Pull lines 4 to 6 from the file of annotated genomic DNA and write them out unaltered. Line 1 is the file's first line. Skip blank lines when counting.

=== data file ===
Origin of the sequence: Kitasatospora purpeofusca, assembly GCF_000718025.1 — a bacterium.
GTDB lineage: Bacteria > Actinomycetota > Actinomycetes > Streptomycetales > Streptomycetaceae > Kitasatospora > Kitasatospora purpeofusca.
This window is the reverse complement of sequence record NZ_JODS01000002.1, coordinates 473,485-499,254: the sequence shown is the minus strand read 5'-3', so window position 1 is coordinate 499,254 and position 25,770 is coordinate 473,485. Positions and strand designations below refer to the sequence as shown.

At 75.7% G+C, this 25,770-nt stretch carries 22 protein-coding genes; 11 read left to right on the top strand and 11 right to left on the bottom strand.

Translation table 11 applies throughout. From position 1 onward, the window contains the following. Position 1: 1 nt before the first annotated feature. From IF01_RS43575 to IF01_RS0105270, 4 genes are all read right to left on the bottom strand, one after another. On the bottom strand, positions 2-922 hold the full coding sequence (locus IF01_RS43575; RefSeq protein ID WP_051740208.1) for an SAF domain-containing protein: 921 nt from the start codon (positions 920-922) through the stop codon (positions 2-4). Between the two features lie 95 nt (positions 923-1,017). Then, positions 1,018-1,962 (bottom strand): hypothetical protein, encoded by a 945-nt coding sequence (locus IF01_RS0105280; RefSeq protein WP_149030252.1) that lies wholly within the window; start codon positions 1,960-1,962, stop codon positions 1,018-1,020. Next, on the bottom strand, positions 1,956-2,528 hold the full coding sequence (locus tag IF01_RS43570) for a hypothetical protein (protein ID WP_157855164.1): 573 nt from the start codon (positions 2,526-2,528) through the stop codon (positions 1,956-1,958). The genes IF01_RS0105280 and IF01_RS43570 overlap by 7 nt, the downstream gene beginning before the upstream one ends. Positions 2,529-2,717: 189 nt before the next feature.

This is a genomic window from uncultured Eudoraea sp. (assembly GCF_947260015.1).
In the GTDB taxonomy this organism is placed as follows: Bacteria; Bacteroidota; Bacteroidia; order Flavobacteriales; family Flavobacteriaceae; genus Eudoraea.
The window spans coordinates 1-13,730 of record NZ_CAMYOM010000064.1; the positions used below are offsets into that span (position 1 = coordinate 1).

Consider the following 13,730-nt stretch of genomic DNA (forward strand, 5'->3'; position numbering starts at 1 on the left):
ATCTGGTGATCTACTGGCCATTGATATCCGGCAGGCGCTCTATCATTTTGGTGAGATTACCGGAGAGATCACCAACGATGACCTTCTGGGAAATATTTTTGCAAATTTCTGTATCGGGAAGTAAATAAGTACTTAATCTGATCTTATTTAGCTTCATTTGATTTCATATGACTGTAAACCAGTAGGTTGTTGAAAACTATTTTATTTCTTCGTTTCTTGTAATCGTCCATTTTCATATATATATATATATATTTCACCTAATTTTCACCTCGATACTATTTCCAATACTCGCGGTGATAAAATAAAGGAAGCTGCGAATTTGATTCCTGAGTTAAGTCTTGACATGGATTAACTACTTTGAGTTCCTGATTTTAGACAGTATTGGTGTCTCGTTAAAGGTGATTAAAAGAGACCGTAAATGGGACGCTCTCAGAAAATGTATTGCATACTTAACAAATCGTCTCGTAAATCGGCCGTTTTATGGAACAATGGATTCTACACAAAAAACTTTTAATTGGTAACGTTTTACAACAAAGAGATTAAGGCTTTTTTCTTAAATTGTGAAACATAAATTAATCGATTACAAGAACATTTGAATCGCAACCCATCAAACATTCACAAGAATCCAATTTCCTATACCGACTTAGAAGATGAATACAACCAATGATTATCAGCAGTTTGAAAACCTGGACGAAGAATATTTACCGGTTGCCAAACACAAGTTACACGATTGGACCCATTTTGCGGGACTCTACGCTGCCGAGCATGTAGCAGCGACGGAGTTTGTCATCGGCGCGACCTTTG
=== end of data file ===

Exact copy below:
At 75.7% G+C, this 25,770-nt stretch carries 22 protein-coding genes; 11 read left to right on the top strand and 11 right to left on the bottom strand.

Translation table 11 applies throughout. From position 1 onward, the window contains the following. Position 1: 1 nt before the first annotated feature. From IF01_RS43575 to IF01_RS0105270, 4 genes are all read right to left on the bottom strand, one after another. On the bottom strand, positions 2-922 hold the full coding sequence (locus IF01_RS43575; RefSeq protein ID WP_051740208.1) for an SAF domain-containing protein: 921 nt from the start codon (positions 920-922) through the stop codon (positions 2-4). Between the two features lie 95 nt (positions 923-1,017). Then, positions 1,018-1,962 (bottom strand): hypothetical protein, encoded by a 945-nt coding sequence (locus IF01_RS0105280; RefSeq protein WP_149030252.1) that lies wholly within the window; start codon positions 1,960-1,962, stop codon positions 1,018-1,020. Next, on the bottom strand, positions 1,956-2,528 hold the full coding sequence (locus tag IF01_RS43570) for a hypothetical protein (protein ID WP_157855164.1): 573 nt from the start codon (positions 2,526-2,528) through the stop codon (positions 1,956-1,958). The genes IF01_RS0105280 and IF01_RS43570 overlap by 7 nt, the downstream gene beginning before the upstream one ends. Positions 2,529-2,717: 189 nt before the next feature.

This is a genomic window from uncultured Eudoraea sp. (assembly GCF_947260015.1).